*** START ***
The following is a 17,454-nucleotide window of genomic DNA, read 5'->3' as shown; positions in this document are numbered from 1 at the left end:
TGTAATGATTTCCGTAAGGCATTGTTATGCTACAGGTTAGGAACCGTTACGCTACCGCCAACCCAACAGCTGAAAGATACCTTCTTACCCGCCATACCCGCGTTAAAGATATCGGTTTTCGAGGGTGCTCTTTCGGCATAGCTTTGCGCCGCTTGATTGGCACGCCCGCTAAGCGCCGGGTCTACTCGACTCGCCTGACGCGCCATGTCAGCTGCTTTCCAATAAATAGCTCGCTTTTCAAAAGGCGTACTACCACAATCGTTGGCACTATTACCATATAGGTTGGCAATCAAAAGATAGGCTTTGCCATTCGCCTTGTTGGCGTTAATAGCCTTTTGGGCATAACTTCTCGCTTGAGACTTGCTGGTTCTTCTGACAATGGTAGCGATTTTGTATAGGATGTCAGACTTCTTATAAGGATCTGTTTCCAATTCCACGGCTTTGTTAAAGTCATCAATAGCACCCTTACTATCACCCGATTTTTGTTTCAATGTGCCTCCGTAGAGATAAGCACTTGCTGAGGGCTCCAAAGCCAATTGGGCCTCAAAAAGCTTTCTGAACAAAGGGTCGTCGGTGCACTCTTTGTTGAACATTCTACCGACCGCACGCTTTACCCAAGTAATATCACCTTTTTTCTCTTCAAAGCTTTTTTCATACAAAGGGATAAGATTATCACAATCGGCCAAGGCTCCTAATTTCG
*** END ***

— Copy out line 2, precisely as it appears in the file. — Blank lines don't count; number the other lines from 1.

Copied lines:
TGTAATGATTTCCGTAAGGCATTGTTATGCTACAGGTTAGGAACCGTTACGCTACCGCCAACCCAACAGCTGAAAGATACCTTCTTACCCGCCATACCCGCGTTAAAGATATCGGTTTTCGAGGGTGCTCTTTCGGCATAGCTTTGCGCCGCTTGATTGGCACGCCCGCTAAGCGCCGGGTCTACTCGACTCGCCTGACGCGCCATGTCAGCTGCTTTCCAATAAATAGCTCGCTTTTCAAAAGGCGTACTACCACAATCGTTGGCACTATTACCATATAGGTTGGCAATCAAAAGATAGGCTTTGCCATTCGCCTTGTTGGCGTTAATAGCCTTTTGGGCATAACTTCTCGCTTGAGACTTGCTGGTTCTTCTGACAATGGTAGCGATTTTGTATAGGATGTCAGACTTCTTATAAGGATCTGTTTCCAATTCCACGGCTTTGTTAAAGTCATCAATAGCACCCTTACTATCACCCGATTTTTGTTTCAATGTGCCTCCGTAGAGATAAGCACTTGCTGAGGGCTCCAAAGCCAATTGGGCCTCAAAAAGCTTTCTGAACAAAGGGTCGTCGGTGCACTCTTTGTTGAACATTCTACCGACCGCACGCTTTACCCAAGTAATATCACCTTTTTTCTCTTCAAAGCTTTTTTCATACAAAGGGATAAGATTATCACAATCGGCCAAGGCTCCTAATTTCG